2. great pictures. for years i've admired many of the industrial buildings you posted and wondered how they might be reused.
  3. http://www.conroeisd.net/images/school/14.jpg Main Entrance: State HWY 242 and Honor Roll Drive http://www.conroeisd.net/images/school/cphs/newhs_site.jpg Site Plan The campus is scheduled to open in the fall of 2005. The campus is located west of I-45 and east of Gosling on the south side of SH242. The new Woodlands high school will have a capacity of roughly 2400 students. The school will open with grades 9-11. The campus will have 62 regular classrooms, 15 science rooms, 7 computer labs, 3 art rooms, 1 library, 1 band hall, 1 orchestra hall, 1 choir room, and 1 black box (drama) classroom. In addition, there will be two gyms, an auditorium, agriculture shop classrooms, a sub-varsity stadium/track, and an administration area. http://www.conroe.isd.tenet.edu/schools/newhs_cafeteria.jpg Rendering of Cafeteria http://www.conroe.isd.tenet.edu/schools/newhs_mainstreet.jpg Rendering of "Main Street" Monday and Tuesday night this past week, CISD held a parent meeting on the progress of College Park HS. The renderings pale in comparison to the current construction photos shown this week.
  4. Dec. 1, 2004, 7:45PM Woodlands considers pavilion for Town Center Facility would serve as site for ice rink, public events By BETH KUHLES Chronicle Correspondent PROPOSED PAVILION
  5. that would be the bear branch lake and reservoir. the area around this lake and reservoir will not be developed with the exception of alden lake park serving the residents of alden bridge. the current map of this area allows no space for future development.
  6. the rouse company has a development that inspired george mitchell to create the woodlands. he used the rouse development as a model for many things we enjoy in "the woods". they are sensitive to the original "vision" for the development. many residents are relieved that crescent (who was disecting, selling and overdeveloping) are out of the picture.
  7. Woodlands commuters have new option Parkway section links to FM 2978 By BETH KUHLES and CHARLIE BIER Copyright 2004 Houston Chronicle ON THE ROAD IN THE WOODLANDS Projects complete or nearing completion in The Woodlands include the following:
  8. excellent information! thank you! my home backs up to the woodlands parkway and grogan's mill road. when i update my siding, i would like to add some sound proofing. it CAN be done. yee haa!
  9. Vaughn Construction to build TWU urban campus Mary Ann Azevedo Houston Business Journal Texas Woman's University has awarded a $27.7 million contract to Houston-based Vaughn Construction to build the university's new urban campus in the Texas Medical Center. The new campus will more than double the educational institution's Houston enrollment to 3,000 students. Construction is set to begin early next year. In preparation for the move, TWU participated in a land swap with The Methodist Hospital for the new site. The deal called for TWU, which has a primary campus in Denton, to build a new local campus on land previously owned by Methodist. In exchange, Methodist will build a patient tower on the soon-to-be abandoned TWU Houston campus as part of its own multimillion-dollar expansion in the medical center. The new 10-story, 202,000-square-foot TWU campus will include seminar rooms designed for traditional instruction, conferences, video conferencing and distance learning. Classrooms will be located on every academic floor of the building, which also will include several 120-seat lecture halls and a 250-seat auditorium. TWU established a Houston campus in 1960 by expanding its nursing program to the Texas Medical Center. Today, the campus serves almost 1,200 students majoring in nursing, physical therapy, library science, health care administration, occupational therapy and nutrition. TWU has the largest nursing program in Texas, with more than 2,200 nursing students, and produces more new nurses than any other program in the state. A nursing college will serve as the centerpiece of the new TWU Houston campus. TWU recently received a $3 million grant from the Nelda C. and H.J. Lutcher Stark Foundation for the nursing center.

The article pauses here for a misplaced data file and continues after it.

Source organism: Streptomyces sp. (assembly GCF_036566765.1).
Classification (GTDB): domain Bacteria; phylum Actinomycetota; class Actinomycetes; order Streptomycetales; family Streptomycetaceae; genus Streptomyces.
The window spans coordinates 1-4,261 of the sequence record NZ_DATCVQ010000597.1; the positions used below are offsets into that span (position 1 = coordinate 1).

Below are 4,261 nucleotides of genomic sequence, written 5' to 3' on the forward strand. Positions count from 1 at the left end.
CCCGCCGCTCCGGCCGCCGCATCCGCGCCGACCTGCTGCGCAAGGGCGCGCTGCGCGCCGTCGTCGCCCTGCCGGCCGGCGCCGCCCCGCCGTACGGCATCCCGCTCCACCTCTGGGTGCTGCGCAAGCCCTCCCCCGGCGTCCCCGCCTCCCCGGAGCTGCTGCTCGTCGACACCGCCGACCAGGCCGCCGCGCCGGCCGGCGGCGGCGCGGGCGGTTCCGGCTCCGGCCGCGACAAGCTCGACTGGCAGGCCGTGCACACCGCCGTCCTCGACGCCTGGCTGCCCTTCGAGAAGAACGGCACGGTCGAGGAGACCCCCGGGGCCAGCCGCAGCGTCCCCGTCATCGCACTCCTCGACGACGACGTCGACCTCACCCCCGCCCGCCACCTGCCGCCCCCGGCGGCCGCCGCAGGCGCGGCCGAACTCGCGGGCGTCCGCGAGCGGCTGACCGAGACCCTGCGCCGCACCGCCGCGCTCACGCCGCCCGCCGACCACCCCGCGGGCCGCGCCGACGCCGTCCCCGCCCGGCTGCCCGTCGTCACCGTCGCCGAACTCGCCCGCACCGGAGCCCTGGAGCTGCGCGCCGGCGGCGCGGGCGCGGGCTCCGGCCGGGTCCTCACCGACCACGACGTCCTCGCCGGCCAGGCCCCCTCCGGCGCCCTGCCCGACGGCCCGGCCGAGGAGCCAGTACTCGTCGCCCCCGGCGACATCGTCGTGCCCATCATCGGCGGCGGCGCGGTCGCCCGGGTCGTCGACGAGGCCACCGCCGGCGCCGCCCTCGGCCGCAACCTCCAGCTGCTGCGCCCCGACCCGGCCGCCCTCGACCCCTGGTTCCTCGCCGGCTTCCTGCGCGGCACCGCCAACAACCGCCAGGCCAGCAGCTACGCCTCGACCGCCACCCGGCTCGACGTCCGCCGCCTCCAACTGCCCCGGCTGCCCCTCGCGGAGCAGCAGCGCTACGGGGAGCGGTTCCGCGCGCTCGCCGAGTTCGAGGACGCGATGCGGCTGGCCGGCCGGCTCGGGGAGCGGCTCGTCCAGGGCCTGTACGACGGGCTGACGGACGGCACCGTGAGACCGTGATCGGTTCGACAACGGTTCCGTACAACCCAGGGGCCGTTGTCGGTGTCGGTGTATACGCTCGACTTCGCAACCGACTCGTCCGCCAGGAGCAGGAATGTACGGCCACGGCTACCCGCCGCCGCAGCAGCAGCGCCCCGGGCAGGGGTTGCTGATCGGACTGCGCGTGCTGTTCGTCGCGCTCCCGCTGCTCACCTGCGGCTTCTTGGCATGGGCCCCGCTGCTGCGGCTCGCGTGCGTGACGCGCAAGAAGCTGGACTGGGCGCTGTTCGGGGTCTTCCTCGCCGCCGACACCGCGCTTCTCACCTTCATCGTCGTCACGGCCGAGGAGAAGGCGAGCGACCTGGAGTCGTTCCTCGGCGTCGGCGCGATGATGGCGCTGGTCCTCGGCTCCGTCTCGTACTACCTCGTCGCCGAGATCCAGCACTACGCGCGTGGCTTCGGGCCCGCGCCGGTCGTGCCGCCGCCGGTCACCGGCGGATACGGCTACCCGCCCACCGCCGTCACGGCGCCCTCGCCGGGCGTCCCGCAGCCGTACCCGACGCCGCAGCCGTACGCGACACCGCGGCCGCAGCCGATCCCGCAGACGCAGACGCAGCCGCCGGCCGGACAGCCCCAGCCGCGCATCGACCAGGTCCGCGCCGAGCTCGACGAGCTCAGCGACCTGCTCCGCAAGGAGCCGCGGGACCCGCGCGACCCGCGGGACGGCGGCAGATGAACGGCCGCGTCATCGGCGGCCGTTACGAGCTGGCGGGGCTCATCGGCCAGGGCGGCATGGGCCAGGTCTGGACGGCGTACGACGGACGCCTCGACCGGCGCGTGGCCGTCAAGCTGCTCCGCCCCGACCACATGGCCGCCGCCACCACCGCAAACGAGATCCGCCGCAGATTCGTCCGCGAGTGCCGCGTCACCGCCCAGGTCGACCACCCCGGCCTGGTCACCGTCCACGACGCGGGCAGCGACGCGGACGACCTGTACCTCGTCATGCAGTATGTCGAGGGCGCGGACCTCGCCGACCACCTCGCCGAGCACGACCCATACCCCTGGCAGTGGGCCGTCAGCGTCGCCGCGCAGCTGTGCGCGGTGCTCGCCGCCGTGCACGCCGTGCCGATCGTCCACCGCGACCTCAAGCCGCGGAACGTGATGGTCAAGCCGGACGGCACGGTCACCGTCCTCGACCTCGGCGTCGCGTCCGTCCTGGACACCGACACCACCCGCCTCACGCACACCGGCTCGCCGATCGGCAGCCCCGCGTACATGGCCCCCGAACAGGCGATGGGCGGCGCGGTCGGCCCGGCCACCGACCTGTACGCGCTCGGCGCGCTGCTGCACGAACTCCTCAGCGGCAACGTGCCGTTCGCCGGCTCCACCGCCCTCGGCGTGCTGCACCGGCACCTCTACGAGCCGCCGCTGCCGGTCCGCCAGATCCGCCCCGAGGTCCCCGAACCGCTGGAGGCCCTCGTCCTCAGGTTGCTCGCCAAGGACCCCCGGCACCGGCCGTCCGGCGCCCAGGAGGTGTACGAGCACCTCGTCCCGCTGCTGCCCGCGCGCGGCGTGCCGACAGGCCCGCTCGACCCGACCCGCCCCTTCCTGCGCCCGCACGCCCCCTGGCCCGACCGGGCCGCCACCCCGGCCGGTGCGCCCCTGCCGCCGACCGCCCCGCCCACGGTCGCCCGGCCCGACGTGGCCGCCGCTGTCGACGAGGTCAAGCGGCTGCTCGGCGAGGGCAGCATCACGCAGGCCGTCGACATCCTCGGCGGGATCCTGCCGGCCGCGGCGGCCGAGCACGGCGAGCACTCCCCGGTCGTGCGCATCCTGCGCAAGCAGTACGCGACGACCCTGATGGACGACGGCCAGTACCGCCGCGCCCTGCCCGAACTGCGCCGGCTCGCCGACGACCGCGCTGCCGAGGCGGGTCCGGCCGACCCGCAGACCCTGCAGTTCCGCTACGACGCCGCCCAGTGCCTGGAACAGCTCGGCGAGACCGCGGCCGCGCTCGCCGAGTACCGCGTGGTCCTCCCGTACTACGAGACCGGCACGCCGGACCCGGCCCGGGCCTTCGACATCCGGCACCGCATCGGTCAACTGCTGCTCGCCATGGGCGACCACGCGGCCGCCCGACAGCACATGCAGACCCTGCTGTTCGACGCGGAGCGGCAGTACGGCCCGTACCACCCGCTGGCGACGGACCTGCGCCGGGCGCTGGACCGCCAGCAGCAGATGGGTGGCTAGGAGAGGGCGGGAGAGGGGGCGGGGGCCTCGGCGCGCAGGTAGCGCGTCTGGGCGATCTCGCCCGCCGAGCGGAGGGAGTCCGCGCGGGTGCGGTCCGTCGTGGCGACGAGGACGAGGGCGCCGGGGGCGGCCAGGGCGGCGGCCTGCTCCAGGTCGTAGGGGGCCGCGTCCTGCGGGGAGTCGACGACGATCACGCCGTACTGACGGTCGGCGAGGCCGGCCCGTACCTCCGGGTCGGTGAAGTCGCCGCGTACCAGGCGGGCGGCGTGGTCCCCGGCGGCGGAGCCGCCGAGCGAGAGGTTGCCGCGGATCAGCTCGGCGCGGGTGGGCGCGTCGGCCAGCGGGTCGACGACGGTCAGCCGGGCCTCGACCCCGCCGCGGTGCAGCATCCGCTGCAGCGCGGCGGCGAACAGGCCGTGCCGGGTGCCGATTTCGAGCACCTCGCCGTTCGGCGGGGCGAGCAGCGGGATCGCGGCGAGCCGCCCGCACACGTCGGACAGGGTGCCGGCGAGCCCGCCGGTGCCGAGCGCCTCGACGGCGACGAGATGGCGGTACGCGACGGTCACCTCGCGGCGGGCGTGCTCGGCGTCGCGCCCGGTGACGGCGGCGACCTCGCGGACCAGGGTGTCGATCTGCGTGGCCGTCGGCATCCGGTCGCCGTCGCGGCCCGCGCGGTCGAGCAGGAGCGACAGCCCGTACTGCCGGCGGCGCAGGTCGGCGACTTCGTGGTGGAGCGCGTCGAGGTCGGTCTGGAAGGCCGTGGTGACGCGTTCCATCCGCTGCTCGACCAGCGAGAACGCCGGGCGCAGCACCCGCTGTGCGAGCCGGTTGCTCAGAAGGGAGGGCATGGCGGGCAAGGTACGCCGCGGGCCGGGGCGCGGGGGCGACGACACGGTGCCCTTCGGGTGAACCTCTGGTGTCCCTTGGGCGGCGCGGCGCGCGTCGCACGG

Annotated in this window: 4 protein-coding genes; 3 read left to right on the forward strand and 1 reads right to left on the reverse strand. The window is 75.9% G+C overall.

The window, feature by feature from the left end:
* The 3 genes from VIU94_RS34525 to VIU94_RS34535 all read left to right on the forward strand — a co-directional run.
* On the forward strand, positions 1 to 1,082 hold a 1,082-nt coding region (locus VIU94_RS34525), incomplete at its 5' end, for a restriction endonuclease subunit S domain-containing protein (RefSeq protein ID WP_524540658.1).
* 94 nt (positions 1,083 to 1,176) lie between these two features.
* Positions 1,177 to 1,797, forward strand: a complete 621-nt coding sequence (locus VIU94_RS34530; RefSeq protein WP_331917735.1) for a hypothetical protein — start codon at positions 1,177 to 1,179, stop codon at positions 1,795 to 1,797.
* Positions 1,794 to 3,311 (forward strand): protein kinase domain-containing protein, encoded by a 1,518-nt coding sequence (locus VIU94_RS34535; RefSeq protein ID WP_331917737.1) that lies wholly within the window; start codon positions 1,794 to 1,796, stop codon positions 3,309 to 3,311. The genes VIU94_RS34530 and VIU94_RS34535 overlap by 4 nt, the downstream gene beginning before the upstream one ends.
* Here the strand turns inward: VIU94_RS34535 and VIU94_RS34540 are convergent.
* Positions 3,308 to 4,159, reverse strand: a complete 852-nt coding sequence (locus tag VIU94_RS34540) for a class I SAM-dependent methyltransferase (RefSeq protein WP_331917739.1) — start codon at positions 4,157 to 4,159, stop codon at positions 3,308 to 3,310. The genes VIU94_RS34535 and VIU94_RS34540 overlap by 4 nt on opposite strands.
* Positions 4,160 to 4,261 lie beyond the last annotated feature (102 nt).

10. can you define resilient channels please? are they something that can be worked into/retrofitted into a private residence?
  11. i can't imagine wanting to live next to I-45 at this location. i wonder how people in the sabine street lofts and 2016 main can stand the road noise in units on the freeway side.
  12. only in houston. it does add an interesting dimension to the growing list of downtown "residents".
  13. eliminating the remaining portion of the albert thomas convention center (especially the portion over bagby) will provide an opportunity to connect hobby center to the theatre district (as someone on HAIF suggested before). greater pedestrian connectivity and sight lines from the aquarium to hobby center would improve the area. any development of the western portion of this development should take this into consideration (entertainment, retail or residential). personally, i'd like another theatre with restaurants or retail opening up to bagby AND the bayou.